This weekend, one of my tasks was to pay my credit cards. I only use rewards credit cards. By now, we all probably know what a rewards credit card is, but the ones I refer to are cards that reward me for spending money.
These kinds of cards come in many different types. Some reward you for spending money anywhere. Some only reward you for shopping at certain stores. More often, cards reward you more for shopping at certain stores and still reward you for spending a little bit less elsewhere.
I currently use two cards: a Chase Amazon.com Rewards Visa and a Chase Disney Rewards Visa.
Why did I choose those two?
Well, I’m sure I’m not getting the best bang for my buck. If you do some quick searching, you will find a number of blog posts about how to “hack” the rewards card system. What that means is enrolling in a number of different cards and putting all of your spending in certain categories on certain cards in order to earn the best rewards.
Ain’t nobody got time for that. And by nobody, I mean me.
I use these two cards because I earn rewards at places I shop regularly. My Amazon.com rewards go towards buying Kindle books and other splurges. My Disney Rewards points go onto a gift card that I can spend when I travel to Disney, meaning that I can use them for souvenirs or dining or whatever I want. Or I can spend them online.
How do I decide what purchase to put on what card? It’s sort of haphazard, I must admit. Since I consider the rewards in both categories to be entertainment, earning rewards in both categories is good. I tend to lean towards the Amazon.com card unless I have a vacation on the horizon and want to stock up some money.
Also, I’m careful to watch if there are bonus rewards.
For example, if I use my Amazon.com card at Amazon.com, I get 3% back in rewards points. That’s an obvious winner. I also get 2% at gas stations, restaurants, and drugstores. I get 1% everywhere else. The Disney card is a flat 1%.
But wait! You have heard that there is a Disney Rewards Visa that has better rewards. You are right, but that card has an annual fee. I refuse to have a card with an annual fee. For some people, these sorts of cards may be worth the perks. They aren’t worth it to me.
Why do rewards cards get a bad name?
Well, for one, the interest rate tends to be higher. I will admit, I have no idea what the interest rate is on either of my cards right now. Why not?
I pay them off every month.
This is crucial if you’re going to be using credit cards for rewards. The rewards are absolutely not worth it if you’re not paying off the card every month. (Personally, I think everyone should work to get to a point where they always pay the card off every month, but I know that’s easier said than done. Just keep working at it – you’ll get there.)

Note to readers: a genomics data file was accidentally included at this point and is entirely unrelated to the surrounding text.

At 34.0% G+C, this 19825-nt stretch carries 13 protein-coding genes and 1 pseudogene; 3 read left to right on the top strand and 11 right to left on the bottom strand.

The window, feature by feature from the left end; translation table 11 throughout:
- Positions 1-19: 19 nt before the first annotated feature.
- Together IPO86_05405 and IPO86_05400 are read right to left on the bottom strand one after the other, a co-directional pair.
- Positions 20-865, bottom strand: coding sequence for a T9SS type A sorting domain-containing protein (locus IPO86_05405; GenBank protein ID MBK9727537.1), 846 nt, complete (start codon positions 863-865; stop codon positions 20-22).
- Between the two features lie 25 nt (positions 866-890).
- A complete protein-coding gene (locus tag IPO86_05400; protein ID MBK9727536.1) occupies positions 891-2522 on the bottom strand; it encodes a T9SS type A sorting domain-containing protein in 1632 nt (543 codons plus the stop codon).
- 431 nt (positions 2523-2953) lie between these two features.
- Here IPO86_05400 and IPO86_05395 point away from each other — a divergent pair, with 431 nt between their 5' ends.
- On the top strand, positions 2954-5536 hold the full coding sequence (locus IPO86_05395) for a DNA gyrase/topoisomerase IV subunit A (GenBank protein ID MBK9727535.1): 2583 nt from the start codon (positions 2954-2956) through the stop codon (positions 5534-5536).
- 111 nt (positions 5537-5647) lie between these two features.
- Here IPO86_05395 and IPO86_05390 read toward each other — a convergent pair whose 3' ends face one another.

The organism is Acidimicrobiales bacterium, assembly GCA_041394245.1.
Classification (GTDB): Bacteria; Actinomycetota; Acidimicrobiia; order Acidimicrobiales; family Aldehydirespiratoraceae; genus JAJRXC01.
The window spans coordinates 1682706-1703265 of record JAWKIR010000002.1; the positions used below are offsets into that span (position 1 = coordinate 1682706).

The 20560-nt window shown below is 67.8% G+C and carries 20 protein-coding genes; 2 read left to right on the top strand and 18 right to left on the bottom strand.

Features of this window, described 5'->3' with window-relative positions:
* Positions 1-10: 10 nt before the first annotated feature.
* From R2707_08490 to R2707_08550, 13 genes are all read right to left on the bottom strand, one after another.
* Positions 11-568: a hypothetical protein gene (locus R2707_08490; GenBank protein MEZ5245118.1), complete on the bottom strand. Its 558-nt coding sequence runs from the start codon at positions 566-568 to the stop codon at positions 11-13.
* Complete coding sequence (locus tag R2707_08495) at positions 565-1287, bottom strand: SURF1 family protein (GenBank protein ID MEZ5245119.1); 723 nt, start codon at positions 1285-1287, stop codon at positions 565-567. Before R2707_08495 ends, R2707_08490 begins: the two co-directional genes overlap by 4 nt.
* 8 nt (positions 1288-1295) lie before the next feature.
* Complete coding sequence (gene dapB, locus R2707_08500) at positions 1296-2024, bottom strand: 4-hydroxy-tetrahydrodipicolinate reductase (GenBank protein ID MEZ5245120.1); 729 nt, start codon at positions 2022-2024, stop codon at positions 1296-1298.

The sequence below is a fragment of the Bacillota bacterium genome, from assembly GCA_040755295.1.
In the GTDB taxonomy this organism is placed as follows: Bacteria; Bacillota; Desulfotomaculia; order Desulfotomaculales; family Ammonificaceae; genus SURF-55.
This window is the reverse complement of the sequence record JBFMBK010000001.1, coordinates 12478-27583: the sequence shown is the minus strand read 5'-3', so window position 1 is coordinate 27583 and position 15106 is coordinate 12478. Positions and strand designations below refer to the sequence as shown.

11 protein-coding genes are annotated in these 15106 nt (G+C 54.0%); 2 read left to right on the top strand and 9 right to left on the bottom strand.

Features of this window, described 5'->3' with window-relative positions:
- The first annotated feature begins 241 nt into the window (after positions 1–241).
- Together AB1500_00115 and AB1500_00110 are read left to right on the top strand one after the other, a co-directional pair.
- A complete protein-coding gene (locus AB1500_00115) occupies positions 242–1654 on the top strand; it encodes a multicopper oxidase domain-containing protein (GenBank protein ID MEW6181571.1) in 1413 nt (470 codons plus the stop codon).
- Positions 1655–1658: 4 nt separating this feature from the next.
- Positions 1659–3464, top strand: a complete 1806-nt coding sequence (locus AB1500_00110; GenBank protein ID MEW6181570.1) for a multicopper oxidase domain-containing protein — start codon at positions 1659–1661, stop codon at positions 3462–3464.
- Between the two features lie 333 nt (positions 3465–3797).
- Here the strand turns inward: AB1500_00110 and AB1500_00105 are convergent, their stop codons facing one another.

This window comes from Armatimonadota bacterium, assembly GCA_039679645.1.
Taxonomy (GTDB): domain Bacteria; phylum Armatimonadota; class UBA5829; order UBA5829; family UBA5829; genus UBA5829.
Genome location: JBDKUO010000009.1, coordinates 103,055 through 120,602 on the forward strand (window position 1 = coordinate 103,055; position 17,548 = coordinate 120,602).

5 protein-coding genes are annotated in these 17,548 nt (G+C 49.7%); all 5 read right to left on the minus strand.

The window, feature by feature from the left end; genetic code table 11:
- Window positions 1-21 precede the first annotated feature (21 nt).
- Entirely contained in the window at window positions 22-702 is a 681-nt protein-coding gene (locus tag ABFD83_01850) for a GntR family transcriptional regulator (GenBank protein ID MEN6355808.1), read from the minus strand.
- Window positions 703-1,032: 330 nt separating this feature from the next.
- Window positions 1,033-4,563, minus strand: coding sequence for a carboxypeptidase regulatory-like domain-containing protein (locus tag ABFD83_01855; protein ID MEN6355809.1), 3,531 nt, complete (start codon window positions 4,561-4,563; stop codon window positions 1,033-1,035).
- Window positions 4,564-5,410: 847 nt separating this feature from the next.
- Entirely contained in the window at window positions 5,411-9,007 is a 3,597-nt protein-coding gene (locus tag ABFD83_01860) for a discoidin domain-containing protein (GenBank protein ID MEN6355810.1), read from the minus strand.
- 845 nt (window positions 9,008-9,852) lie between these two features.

So I’m no expert at rewards credit cards. I’ve found two that work for me. I put as many bills as possible on these cards (basically everything that doesn’t require an added fee – so cable is paid on credit, but water is not, for example). And the rewards slowly add up. I have to pay bills and buy food and gas. Why not get a little something back?
What are your favorite rewards credit cards?
Megan is a 40-something government employee in the Washington, DC area. She got interested in Personal Finance when she got out of college and realized that her paycheck wasn’t going to go as far as she had hoped. Since starting this blog, she has managed to buy a house and make a solid start on her retirement goals, and hopes to help others do the same. Here is her story:
In 2007, I was a gainfully employed 20-something with no debt but not a lot of knowledge about personal finance. It was a co-worker’s comment about Roth IRAs that sent me to the internet, searching for information. It was then that I realized that I really didn’t know a whole lot about personal finance and that my current financial situation was due a lot to inherent frugal tendencies, generous family members, a fear of debt, and good luck. While that was working for me, clearly I needed a better plan.
While I had no debt, I was also pretty much living paycheck to paycheck and not worrying about going over budget (I say this as if I had a real budget) because I had an emergency fund set aside to cover any overages.
Except that’s not what an emergency fund is for.
So I did a lot of research, read a lot of blogs, and decided that I needed a plan. I needed to budget. I needed to know what I was spending my money on. I needed to prepare for the future.
I decided to create a blog not only to make myself accountable to others but also to share the knowledge that I gained along the way. I’ve learned so much from my fellow bloggers, and I hope that my readers can find something useful in what I have to share as well.